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Reviving great names of the past is very fashionable in these rootless times. If you have enough money, you can buy a new Bugatti sports car or a Maybach limousine; if you don't, you can still run out to the department store and buy a Fisher stereo or a Bulova watch.
In the pen universe, makers like Pelikan, Parker, Sheaffer, and Montblanc have issued modern products reminiscent of their older classic designs. Reviving the names of defunct companies, however, has been a bit tricker. A German firm issued high-quality pens under the legendary LeBoeuf name back in the 1990s, but neither the pens nor the promotion had much to do with the history or products of the old Massachusetts firm. These pens are now out of production, with unsold stock frequently appearing for sale on eBay.
By all appearances, however, the fate of the revived Conway Stewart firm of Plymouth in England will be a much happier one. They have not yet stepped into any such chuckholes of historical ignorance. In fact, they actively celebrate the legacy of their namesake, and aren't above a little waving of the Union Jack to go along with it.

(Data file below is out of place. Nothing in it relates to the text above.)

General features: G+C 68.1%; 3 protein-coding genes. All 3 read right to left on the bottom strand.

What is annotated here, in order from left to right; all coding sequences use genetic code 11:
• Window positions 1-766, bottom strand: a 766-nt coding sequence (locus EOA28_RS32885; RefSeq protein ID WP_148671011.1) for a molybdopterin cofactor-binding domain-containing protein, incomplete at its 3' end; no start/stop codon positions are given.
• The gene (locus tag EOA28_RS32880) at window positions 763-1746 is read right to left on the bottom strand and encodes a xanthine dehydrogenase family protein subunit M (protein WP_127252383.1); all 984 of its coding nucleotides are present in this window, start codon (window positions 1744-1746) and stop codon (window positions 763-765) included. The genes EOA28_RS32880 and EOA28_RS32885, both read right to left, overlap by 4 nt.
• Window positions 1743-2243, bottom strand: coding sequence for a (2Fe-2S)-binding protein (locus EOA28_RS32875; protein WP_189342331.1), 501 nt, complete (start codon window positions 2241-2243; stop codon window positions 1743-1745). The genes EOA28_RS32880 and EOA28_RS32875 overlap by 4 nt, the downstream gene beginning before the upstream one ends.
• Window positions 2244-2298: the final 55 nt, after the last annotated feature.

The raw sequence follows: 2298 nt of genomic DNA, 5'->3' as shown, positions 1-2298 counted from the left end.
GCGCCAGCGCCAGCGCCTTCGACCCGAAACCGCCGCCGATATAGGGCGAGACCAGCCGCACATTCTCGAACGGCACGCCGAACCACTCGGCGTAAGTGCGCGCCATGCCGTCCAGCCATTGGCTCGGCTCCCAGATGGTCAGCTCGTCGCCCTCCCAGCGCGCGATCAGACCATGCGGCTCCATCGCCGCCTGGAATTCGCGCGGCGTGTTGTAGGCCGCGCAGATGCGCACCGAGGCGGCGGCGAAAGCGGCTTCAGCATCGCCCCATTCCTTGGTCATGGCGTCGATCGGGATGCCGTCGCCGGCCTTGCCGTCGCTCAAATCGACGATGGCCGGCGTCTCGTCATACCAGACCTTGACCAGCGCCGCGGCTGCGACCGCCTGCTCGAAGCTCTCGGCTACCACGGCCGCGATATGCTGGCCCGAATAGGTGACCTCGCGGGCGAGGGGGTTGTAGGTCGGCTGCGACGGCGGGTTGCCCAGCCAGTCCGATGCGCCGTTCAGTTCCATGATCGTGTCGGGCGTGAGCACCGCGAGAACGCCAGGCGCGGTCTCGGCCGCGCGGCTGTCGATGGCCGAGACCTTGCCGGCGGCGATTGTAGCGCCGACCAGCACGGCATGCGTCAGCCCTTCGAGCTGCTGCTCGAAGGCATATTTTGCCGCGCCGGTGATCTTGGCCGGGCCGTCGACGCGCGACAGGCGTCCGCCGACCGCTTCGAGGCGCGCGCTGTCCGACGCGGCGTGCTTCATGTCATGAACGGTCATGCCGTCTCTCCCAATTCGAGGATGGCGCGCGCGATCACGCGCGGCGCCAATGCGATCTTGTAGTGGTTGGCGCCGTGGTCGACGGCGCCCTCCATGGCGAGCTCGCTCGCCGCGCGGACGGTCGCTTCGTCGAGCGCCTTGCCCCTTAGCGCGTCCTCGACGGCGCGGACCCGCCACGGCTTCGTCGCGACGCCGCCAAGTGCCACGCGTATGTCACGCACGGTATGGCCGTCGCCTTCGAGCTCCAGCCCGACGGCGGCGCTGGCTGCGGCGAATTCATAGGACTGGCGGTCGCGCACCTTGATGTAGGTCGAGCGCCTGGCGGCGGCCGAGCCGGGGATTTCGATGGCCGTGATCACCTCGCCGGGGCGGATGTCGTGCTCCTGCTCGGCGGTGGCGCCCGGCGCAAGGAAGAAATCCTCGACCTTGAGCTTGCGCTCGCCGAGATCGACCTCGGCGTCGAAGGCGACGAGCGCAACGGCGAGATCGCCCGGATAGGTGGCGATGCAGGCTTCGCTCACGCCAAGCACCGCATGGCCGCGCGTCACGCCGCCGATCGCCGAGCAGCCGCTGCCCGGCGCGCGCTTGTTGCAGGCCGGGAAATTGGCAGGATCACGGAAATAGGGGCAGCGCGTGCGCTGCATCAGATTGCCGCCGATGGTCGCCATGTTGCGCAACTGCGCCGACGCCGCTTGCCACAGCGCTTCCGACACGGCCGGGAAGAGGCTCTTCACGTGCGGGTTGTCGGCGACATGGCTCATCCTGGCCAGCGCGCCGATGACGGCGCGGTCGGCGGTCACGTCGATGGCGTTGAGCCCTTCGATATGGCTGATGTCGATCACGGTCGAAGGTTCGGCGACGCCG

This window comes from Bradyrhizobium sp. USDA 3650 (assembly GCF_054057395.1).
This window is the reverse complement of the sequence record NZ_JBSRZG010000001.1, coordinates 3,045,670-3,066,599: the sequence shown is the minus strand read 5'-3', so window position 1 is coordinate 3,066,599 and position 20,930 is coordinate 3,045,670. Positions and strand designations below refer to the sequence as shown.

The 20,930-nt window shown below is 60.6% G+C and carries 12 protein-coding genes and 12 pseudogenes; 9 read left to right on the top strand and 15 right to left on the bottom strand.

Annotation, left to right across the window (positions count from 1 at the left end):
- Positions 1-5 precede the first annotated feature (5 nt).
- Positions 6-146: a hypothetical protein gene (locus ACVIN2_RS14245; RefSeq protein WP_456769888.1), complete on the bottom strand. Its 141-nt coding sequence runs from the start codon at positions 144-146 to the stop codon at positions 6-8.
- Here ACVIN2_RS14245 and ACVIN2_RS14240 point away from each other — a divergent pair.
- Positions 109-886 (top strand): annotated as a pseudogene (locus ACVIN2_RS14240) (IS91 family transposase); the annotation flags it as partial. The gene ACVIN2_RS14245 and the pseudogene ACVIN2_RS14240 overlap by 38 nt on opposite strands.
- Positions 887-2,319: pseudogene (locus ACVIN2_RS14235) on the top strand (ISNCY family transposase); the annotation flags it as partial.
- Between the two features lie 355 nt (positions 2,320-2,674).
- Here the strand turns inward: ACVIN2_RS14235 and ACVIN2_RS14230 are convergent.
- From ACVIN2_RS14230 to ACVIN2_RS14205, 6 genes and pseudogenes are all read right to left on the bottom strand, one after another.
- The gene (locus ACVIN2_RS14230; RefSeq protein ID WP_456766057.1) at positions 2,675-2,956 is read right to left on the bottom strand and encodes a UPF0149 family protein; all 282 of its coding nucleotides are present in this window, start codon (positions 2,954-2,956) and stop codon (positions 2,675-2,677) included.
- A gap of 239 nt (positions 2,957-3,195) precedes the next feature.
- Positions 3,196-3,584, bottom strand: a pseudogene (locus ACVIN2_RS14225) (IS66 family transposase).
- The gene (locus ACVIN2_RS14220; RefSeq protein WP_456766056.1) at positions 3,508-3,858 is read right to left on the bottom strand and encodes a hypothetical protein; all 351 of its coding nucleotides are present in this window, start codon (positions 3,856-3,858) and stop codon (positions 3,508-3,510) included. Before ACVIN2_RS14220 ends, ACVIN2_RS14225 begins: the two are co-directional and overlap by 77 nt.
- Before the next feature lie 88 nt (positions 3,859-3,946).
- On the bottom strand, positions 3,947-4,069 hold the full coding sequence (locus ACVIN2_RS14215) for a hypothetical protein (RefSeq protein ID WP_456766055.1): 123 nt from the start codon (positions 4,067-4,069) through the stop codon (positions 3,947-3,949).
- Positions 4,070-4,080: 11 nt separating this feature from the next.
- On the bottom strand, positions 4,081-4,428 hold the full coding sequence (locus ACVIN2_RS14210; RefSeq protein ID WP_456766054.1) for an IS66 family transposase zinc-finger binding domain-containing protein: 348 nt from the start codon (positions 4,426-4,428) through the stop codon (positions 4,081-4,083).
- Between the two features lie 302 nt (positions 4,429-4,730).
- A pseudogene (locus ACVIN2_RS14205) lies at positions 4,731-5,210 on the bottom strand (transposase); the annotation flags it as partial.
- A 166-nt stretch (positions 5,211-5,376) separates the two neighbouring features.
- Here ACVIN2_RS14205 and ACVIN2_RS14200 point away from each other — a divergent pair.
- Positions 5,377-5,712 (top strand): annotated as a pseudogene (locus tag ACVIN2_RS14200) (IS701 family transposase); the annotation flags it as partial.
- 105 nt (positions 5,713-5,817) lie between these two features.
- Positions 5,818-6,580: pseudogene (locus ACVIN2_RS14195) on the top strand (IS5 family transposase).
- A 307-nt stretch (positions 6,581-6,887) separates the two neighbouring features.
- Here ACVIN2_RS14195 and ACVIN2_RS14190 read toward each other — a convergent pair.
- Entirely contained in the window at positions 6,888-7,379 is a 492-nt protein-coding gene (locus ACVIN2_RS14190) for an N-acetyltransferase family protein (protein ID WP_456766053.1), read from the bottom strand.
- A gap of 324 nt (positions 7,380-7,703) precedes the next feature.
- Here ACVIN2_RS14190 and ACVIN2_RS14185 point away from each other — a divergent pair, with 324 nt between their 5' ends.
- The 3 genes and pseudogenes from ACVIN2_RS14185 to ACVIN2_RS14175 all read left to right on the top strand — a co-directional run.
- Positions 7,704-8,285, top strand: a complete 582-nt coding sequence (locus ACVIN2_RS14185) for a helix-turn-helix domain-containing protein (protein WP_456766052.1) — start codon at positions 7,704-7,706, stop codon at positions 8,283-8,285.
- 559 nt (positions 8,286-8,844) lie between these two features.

In our last episode, we saw how Conway Stewart, one of England's foremost native penmakers, was forced to the walk the plank by the advent of disposable stick pens and the globalization of the pen business. Twenty-five or so years later, however, a group of English entrepreneurs revived the name for a line of luxurious, hand-made, and unapologetically exclusive pens.
For their first product, the folks at the new firm reissued the famous miniature Dinkie, in a variety of casein and acrylic plastic styles. The new Dinkies are offered in ballpoint pen versions, as well as a cartridge-fill fountain pen. Originally, they came packed in little leather pouches complete with authentic vintage postage stamps and coins (those would be in the gloriously old and confusing denominations of shillings and pence; no pounds or guineas or sovereigns, though).
New models have followed in succession; the model 58 is an accurate copy of the original 1950s model 58, appropriately offered in a variety of colors and finishes. The Churchill copies the early large-size Duro pen of the 1920s (including the "ringed" derby and the stepped clip). The Dandy falls between the Dinkie and 58 in size, but has more of an early-1930s appearance, as does the Duro (which is a bit larger than the 58, and is based on the mid-1930s Duros, which in turn looked a bit like Parker's "Streamlined" Duofolds).
Another very new pen in the line is the model 100, introduced in 2004 and styled after Conway's largest pen of the 1950s, but now offered in a rainbow of colors never seen in the original (which came only in black) and fitted with the new firm's first fixed piston filler. This turns out to be an apt choice for the year 2005, the 100th anniversary of the founding of Conway Stewart.